Welcome to the ‘Quiet Skies’
Federal air marshals have begun following ordinary US citizens not suspected of a crime or on any terrorist watch list and collecting extensive information about their movements and behavior under a new domestic surveillance program that is drawing criticism from within the agency.
The previously undisclosed program, called “Quiet Skies,” specifically targets travelers who “are not under investigation by any agency and are not in the Terrorist Screening Data Base,” according to a Transportation Security Administration bulletin in March.
The internal bulletin describes the program’s goal as thwarting threats to commercial aircraft “posed by unknown or partially known terrorists,” and gives the agency broad discretion over which air travelers to focus on and how closely they are tracked.
But some air marshals, in interviews and internal communications shared with the Globe, say the program has them tasked with shadowing travelers who appear to pose no real threat — a businesswoman who happened to have traveled through a Mideast hot spot, in one case; a Southwest Airlines flight attendant, in another; a fellow federal law enforcement officer, in a third.
It is a time-consuming and costly assignment, they say, which saps their ability to do more vital law enforcement work.
TSA officials, in a written statement to the Globe, broadly defended the agency’s efforts to deter potential acts of terror. But the agency declined to discuss whether Quiet Skies has intercepted any threats, or even to confirm that the program exists.
Release of such information “would make passengers less safe,” spokesman James Gregory said in the statement.
Already under Quiet Skies, thousands of unsuspecting Americans have been subjected to targeted airport and inflight surveillance, carried out by small teams of armed, undercover air marshals, government documents show. The teams document whether passengers fidget, use a computer, have a “jump” in their Adam’s apple, or a “cold penetrating stare,” among other behaviors, according to the records.
Air marshals note these observations — minute-by-minute — in two separate reports and send this information back to the TSA.
All US citizens who enter the country are automatically screened for inclusion in Quiet Skies — their travel patterns and affiliations are checked and their names run against a terrorist watch list and other databases, according to agency documents.
The program relies on 15 rules to screen passengers, according to a May agency bulletin, and the criteria appear broad: “rules may target” people whose travel patterns or behaviors match those of known or suspected terrorists, or people “possibly affiliated” with someone on a watch list.
The full list of criteria for Quiet Skies screening was unavailable to the Globe, and is a mystery even to the air marshals who field the surveillance requests the program generates. TSA declined to comment.
When someone on the Quiet Skies list is selected for surveillance, a team of air marshals is placed on the person’s next flight. The team receives a file containing a photo and basic information — such as date and place of birth — about the target, according to agency documents.
The teams track citizens on domestic flights, to or from dozens of cities big and small — such as Boston and Harrisburg, Pa., Washington, D.C., and Myrtle Beach, S.C. — taking notes on whether travelers use a phone, go to the bathroom, chat with others, or change clothes, according to documents and people within the department.
Quiet Skies represents a major departure for TSA. Since the Sept. 11 attacks, the agency has traditionally placed armed air marshals on routes it considered potentially higher risk, or on flights with a passenger on a terrorist watch list. Deploying air marshals to gather intelligence on civilians not on a terrorist watch list is a new assignment, one that some air marshals say goes beyond the mandate of the US Federal Air Marshal Service. Some also worry that such domestic surveillance might be illegal. Between 2,000 and 3,000 men and women, so-called flying FAMs, work the skies.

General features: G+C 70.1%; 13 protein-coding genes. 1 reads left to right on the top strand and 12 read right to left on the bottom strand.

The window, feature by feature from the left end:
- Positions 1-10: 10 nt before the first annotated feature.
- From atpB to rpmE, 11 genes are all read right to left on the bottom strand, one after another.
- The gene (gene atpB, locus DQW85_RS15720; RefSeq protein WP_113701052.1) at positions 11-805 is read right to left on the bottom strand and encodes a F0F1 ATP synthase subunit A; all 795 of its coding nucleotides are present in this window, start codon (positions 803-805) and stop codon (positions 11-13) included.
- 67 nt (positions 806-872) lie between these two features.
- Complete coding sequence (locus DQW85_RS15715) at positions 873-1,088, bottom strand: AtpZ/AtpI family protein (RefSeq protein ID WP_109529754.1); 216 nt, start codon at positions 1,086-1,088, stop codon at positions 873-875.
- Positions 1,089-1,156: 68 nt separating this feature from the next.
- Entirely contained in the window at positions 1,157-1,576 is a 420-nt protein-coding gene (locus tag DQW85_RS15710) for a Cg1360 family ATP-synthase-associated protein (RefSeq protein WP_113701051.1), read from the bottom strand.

Since this initiative launched in March, dozens of air marshals have raised concerns about the Quiet Skies program with senior officials and colleagues, sought legal counsel, and expressed misgivings about the surveillance program, according to interviews and documents reviewed by the Globe.
“What we are doing [in Quiet Skies] is troubling and raising some serious questions as to the validity and legality of what we are doing and how we are doing it,” one air marshal wrote in a text message to colleagues.
The TSA, while declining to discuss details of the Quiet Skies program, did address generally how the agency pursues its work.
“FAMs [federal air marshals] may deploy on flights in furtherance of the TSA mission to ensure the safety and security of passengers, crewmembers, and aircraft throughout the aviation sector,” spokesman James Gregory said in an e-mailed statement. “As its assessment capabilities continue to enhance, FAMS leverages multiple internal and external intelligence sources in its deployment strategy.”
Agency documents show there are about 40 to 50 Quiet Skies passengers on domestic flights each day. On average, air marshals follow and surveil about 35 of them.
In late May, an air marshal complained to colleagues about having just surveilled a working Southwest Airlines flight attendant as part of a Quiet Skies mission. “Cannot make this up,” the air marshal wrote in a message.
One colleague replied: “jeez we need to have an easy way to document this nonsense. Congress needs to know that it’s gone from bad to worse.”
Experts on civil liberties called the Open Skies program worrisome and potentially illegal.
“These revelations raise profound concerns about whether TSA is conducting pervasive surveillance of travelers without any suspicion of actual wrongdoing,” said Hugh Handeyside, senior staff attorney with the American Civil Liberties Union’s National Security Project.
“If TSA is using proxies for race or religion to single out travelers for surveillance, that could violate the travelers’ constitutional rights. These concerns are all the more acute because of TSA’s track record of using unreliable and unscientific techniques to screen and monitor travelers who have done nothing wrong.”